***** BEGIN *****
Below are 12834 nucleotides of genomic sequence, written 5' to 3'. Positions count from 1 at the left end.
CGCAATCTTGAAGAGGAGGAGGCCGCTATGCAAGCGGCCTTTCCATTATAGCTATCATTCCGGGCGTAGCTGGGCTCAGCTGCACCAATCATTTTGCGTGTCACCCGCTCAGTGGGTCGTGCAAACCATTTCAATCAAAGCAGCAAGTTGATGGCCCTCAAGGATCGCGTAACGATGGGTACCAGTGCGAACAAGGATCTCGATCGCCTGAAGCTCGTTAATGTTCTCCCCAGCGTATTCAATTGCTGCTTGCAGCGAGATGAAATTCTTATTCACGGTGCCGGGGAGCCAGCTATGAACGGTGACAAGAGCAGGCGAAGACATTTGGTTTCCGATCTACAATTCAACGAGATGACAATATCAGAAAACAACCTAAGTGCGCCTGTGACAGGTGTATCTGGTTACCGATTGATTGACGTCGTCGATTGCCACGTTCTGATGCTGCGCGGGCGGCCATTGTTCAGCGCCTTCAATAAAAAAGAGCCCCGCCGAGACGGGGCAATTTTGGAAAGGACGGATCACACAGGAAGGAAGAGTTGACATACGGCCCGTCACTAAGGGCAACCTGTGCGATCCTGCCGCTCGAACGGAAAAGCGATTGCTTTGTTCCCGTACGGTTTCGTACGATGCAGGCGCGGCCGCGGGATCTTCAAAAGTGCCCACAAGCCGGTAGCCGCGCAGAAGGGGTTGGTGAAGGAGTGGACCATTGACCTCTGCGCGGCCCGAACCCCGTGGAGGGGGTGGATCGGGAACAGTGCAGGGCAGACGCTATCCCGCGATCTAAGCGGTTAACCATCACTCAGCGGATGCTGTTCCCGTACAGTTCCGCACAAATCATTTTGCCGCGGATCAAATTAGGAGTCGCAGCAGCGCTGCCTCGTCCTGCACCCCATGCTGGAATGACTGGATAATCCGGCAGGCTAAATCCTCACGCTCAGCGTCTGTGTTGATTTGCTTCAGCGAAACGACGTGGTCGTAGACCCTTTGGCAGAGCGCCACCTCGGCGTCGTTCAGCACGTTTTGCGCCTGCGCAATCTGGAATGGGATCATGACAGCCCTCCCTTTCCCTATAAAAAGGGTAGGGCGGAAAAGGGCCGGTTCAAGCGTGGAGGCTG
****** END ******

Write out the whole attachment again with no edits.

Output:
Below are 12834 nucleotides of genomic sequence, written 5' to 3'. Positions count from 1 at the left end.
CGCAATCTTGAAGAGGAGGAGGCCGCTATGCAAGCGGCCTTTCCATTATAGCTATCATTCCGGGCGTAGCTGGGCTCAGCTGCACCAATCATTTTGCGTGTCACCCGCTCAGTGGGTCGTGCAAACCATTTCAATCAAAGCAGCAAGTTGATGGCCCTCAAGGATCGCGTAACGATGGGTACCAGTGCGAACAAGGATCTCGATCGCCTGAAGCTCGTTAATGTTCTCCCCAGCGTATTCAATTGCTGCTTGCAGCGAGATGAAATTCTTATTCACGGTGCCGGGGAGCCAGCTATGAACGGTGACAAGAGCAGGCGAAGACATTTGGTTTCCGATCTACAATTCAACGAGATGACAATATCAGAAAACAACCTAAGTGCGCCTGTGACAGGTGTATCTGGTTACCGATTGATTGACGTCGTCGATTGCCACGTTCTGATGCTGCGCGGGCGGCCATTGTTCAGCGCCTTCAATAAAAAAGAGCCCCGCCGAGACGGGGCAATTTTGGAAAGGACGGATCACACAGGAAGGAAGAGTTGACATACGGCCCGTCACTAAGGGCAACCTGTGCGATCCTGCCGCTCGAACGGAAAAGCGATTGCTTTGTTCCCGTACGGTTTCGTACGATGCAGGCGCGGCCGCGGGATCTTCAAAAGTGCCCACAAGCCGGTAGCCGCGCAGAAGGGGTTGGTGAAGGAGTGGACCATTGACCTCTGCGCGGCCCGAACCCCGTGGAGGGGGTGGATCGGGAACAGTGCAGGGCAGACGCTATCCCGCGATCTAAGCGGTTAACCATCACTCAGCGGATGCTGTTCCCGTACAGTTCCGCACAAATCATTTTGCCGCGGATCAAATTAGGAGTCGCAGCAGCGCTGCCTCGTCCTGCACCCCATGCTGGAATGACTGGATAATCCGGCAGGCTAAATCCTCACGCTCAGCGTCTGTGTTGATTTGCTTCAGCGAAACGACGTGGTCGTAGACCCTTTGGCAGAGCGCCACCTCGGCGTCGTTCAGCACGTTTTGCGCCTGCGCAATCTGGAATGGGATCATGACAGCCCTCCCTTTCCCTATAAAAAGGGTAGGGCGGAAAAGGGCCGGTTCAAGCGTGGAGGCTG